Colby men’s soccer coach Ewan Seabrook knows it’s not easy for an athlete to speak up when confronted with abuse happening—and it’s even more difficult without the skills necessary to intervene nonviolently.

Seabrook has a national profile for leading gender-violence prevention training for collegiate and professional athletes, from Colby to Major League Baseball and the NBA. And he knows a bystander’s actions can be powerful. His goal? To get athletes to see themselves as “bystanders who are invested in their teammates’ lives and who … have a social obligation to help them and intervene,” he said.

Teams across the country are taking a stronger stance on this issue, Seabrook said, and he and others are helping to make gender-based violence prevention a priority, including at the highest levels of professional sports. Their mission is to bring this training to all levels of the organization,” he said of his work with players, coaches, managers, and front- office executives. “This is for everybody.”

As a coach himself for over a decade, Seabrook understands that character development is a key part of his job. This led Seabrook, then coaching at the University of New Hampshire, to participate in Northeastern University’s Mentors in Violence Prevention (MVP) program. “Right off the bat we could tell Ewan was passionate about these issues and he was very knowledgeable,” said Jarrod Chin, the program’s director of training and curriculum.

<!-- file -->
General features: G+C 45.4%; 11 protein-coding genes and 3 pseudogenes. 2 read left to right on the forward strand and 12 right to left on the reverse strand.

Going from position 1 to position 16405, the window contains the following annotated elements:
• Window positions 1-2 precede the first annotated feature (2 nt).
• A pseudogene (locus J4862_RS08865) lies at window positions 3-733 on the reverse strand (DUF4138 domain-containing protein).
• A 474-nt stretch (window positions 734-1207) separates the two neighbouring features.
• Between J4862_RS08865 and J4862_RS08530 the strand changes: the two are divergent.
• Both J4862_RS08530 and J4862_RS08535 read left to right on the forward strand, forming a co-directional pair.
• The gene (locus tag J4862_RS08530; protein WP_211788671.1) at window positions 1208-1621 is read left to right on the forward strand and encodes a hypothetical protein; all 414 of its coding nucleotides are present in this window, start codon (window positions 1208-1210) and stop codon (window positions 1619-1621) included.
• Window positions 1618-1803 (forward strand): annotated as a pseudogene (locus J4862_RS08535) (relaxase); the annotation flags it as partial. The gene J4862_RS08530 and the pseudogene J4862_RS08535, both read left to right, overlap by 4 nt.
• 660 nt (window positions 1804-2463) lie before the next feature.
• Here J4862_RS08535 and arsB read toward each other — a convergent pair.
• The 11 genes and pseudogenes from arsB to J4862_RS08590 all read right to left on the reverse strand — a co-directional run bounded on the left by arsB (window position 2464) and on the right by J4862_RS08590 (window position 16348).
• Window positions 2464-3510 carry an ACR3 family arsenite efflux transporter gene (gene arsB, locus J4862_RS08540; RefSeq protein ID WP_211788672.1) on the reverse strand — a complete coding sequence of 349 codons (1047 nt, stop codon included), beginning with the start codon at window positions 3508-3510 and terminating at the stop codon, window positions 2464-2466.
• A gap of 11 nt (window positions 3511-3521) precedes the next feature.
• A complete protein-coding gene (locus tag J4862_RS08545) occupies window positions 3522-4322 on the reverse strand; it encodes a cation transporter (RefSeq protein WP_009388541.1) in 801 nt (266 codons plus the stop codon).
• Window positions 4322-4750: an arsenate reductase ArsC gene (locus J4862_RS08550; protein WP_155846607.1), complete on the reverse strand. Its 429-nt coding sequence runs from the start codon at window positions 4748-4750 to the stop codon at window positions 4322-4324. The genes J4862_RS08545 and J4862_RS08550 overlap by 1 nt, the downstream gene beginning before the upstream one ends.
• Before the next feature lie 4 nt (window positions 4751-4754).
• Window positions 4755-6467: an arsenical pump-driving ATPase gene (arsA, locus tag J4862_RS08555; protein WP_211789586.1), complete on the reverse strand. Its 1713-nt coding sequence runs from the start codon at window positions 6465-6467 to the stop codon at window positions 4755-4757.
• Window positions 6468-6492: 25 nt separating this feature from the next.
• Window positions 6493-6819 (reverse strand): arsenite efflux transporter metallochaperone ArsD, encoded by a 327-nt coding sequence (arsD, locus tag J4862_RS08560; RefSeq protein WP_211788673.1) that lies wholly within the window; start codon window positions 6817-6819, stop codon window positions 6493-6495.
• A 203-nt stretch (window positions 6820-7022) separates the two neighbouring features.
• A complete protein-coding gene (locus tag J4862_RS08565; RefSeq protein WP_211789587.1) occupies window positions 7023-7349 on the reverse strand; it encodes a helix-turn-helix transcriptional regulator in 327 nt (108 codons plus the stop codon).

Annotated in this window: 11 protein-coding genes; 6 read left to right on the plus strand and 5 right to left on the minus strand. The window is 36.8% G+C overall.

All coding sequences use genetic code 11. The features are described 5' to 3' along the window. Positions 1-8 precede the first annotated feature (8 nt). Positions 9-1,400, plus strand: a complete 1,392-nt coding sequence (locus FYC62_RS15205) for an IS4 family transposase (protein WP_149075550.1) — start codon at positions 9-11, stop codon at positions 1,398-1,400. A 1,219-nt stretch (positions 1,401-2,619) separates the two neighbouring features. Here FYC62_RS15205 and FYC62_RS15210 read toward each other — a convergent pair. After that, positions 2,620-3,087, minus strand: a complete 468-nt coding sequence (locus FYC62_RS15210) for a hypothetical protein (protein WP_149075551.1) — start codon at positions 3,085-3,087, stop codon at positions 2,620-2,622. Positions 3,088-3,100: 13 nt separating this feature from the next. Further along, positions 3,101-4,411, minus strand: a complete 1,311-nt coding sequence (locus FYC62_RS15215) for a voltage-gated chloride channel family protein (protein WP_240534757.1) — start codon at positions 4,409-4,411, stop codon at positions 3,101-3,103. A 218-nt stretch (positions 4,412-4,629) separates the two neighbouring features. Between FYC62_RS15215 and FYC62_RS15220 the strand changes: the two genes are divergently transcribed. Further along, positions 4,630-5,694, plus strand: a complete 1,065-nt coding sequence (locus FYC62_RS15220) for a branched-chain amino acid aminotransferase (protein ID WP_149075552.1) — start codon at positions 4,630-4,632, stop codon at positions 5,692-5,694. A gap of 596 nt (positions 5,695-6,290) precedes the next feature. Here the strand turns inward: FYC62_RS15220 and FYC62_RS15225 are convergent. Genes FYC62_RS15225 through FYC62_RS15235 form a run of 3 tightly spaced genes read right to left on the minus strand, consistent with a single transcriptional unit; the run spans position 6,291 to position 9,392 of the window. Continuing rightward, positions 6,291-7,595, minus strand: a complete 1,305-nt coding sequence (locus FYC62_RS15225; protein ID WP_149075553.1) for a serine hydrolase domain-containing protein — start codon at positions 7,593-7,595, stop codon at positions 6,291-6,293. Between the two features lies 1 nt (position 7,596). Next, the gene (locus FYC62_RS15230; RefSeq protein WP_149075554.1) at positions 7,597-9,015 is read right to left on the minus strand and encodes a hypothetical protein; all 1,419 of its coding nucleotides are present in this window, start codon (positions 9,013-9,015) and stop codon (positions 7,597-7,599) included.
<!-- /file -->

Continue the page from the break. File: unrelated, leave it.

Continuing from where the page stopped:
After receiving instruction in MVP’s bystander approach to gender-based violence in 2013, Seabrook became a consultant through the program. He has since led conversations around the country—with the Oakland Athletics and the Minnesota Timberwolves among others—that are tailored to the needs of each team.

What makes the MVP model effective, Chin said, is that instead of talking to men as potential perpetrators of violence and women as potential victims or survivors, all participants are approached as bystanders who can be empowered to nonviolently intervene and confront abusive behavior.

Bystanders who are invested in their teammates’ lives … have a social obligation to help them and intervene.
—Men’s Soccer Coach Ewan Seabrook

Seabrook’s work complements initiatives that Colby has implemented over the years aimed at confronting and, ideally, eradicating sexual misconduct. In 2014, when Seabrook was named to head of Colby’s men’s soccer program, he was delighted to find student-centered energy behind these initiatives, he said.

In collaboration with Colby faculty and coaches, he rolled out a modified version of the MVP trainings that was to engage all teams this fall. During the 2015 Jan Plan break, approximately 30 student-athletes who are leaders in their teams were trained to lead the conversations. “Instead of watching someone put on a performance or having someone lecture to you, this was more of a self-realization,” said soccer player Fred Randall ’17, one of the athletes at the Jan Plan session.

Randall, with two of his teammates, facilitated conversations throughout the season. In peer-led conversations “people are more open and honest about what happens at Colby,” he said. Even a couple of players who gave their time only grudgingly began referencing the training session afterwards.

“That night or the next day, people would be talking about what we had discussed … piecing together elements that we had learned,” Randall said. Some of that learning takes place on the soccer pitch as well. If anyone uses sexist language, he said, the coach “is right on them.”